A Conversation with Jenny Downham, author of You Against Me
Before I Die, published in 2007, was a huge success. Was it difficult to write another novel following that? It’s very easy for a first time novelist to feel like an impostor, to fret that everyone who has shown faith in them will soon realise that they’ve made a horrible mistake and that coming up with a second novel is completely out of the question. I spent a lot of time worrying instead of writing.
Both of your young adult novels broach difficult subjects—the terminal illness of a teen in Before I Die and sexual assault in You Against Me. What is it that draws you to tackle such weighty topics? I don’t know. I can’t seem to help it. I don’t really think in terms of themes or topics when I begin a project; I’m more interested in characters and the stories they have to tell. I seem to have a tendency to be drawn to the extraordinary in the everyday and vice versa. In Before I Die, the protagonist is dying, but the novel is actually an examination of what it means to be alive. In You Against Me, there has been an allegation of sexual assault, but at the book’s heart is a love story.
What inspired you to write You Against Me? I actually knew very little when I started writing. I had a few ideas, but they were abstract, theoretical, as if I knew the tone of the piece, but nothing else. I always use free writing techniques when I start a new book, which is a bit like improvising in theatre—throwing words down and not planning anything in advance. Most of it goes in the bin, but the strongest themes and voices keep returning.
After months of this, I began to know more. I was haunted by a small seaside town, by a girl called Karyn who alleged something terrible had happened to her and by her brother, Mikey, who was out for revenge.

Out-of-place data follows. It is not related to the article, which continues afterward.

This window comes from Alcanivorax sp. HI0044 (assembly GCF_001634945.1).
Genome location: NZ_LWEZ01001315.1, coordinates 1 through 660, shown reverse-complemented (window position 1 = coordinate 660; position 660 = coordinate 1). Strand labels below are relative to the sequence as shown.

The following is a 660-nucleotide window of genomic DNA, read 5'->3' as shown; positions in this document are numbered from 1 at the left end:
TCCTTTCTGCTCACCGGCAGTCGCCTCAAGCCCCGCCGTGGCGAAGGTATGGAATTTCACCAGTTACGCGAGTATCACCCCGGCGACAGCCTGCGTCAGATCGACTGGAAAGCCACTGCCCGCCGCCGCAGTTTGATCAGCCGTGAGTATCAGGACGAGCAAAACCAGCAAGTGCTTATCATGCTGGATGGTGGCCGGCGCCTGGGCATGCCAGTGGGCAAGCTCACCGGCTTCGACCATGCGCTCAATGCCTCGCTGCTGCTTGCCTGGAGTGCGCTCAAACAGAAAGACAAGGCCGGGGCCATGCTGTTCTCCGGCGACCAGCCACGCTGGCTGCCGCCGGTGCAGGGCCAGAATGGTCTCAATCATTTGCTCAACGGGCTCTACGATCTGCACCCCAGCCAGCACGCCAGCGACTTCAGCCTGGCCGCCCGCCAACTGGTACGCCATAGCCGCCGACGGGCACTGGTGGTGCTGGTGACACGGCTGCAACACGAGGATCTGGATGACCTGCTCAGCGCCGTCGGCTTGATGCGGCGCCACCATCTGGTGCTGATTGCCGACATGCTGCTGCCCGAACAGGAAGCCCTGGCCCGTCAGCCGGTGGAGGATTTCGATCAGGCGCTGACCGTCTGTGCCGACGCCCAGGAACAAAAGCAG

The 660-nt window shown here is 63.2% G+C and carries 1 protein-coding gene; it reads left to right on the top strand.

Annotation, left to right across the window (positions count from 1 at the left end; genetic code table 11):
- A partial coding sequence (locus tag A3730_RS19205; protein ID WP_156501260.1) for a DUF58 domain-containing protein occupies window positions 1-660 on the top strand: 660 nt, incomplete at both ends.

Your new novel handles a very tough topic that effects many teens. What was that responsibility like and how did it inform your writing? I often felt overwhelmed with responsibility. I didn’t want any girl or young woman to pick up my book and think after reading it that they shouldn’t bother reporting an assault, and yet I wanted the novel to accurately reflect the very difficult realities of prosecuting a case such as this.
I tried not to let my fear inform the writing. The danger was that I would hold back on tackling anything too difficult in case I offended anyone. To counter the fear, I interviewed criminal lawyers, social workers, family support workers and police officers. I watched court cases and read lots of books. The research really grounded the novel, but it slowed me down a lot too. When the first draft was finished, every single one of the people who helped me with research read it and gave feedback. I wanted any gender bias or prejudice to come from the characters, not from the author. I wanted to be sure I wasn’t perpetuating any myths or stereotypes around sexual assault.
Were there any other young adult works that you found particularly helpful or inspirational while working on You Against Me? I tend to steer away from fiction that is thematically similar when I am writing. I stick to nonfiction books about the subject instead.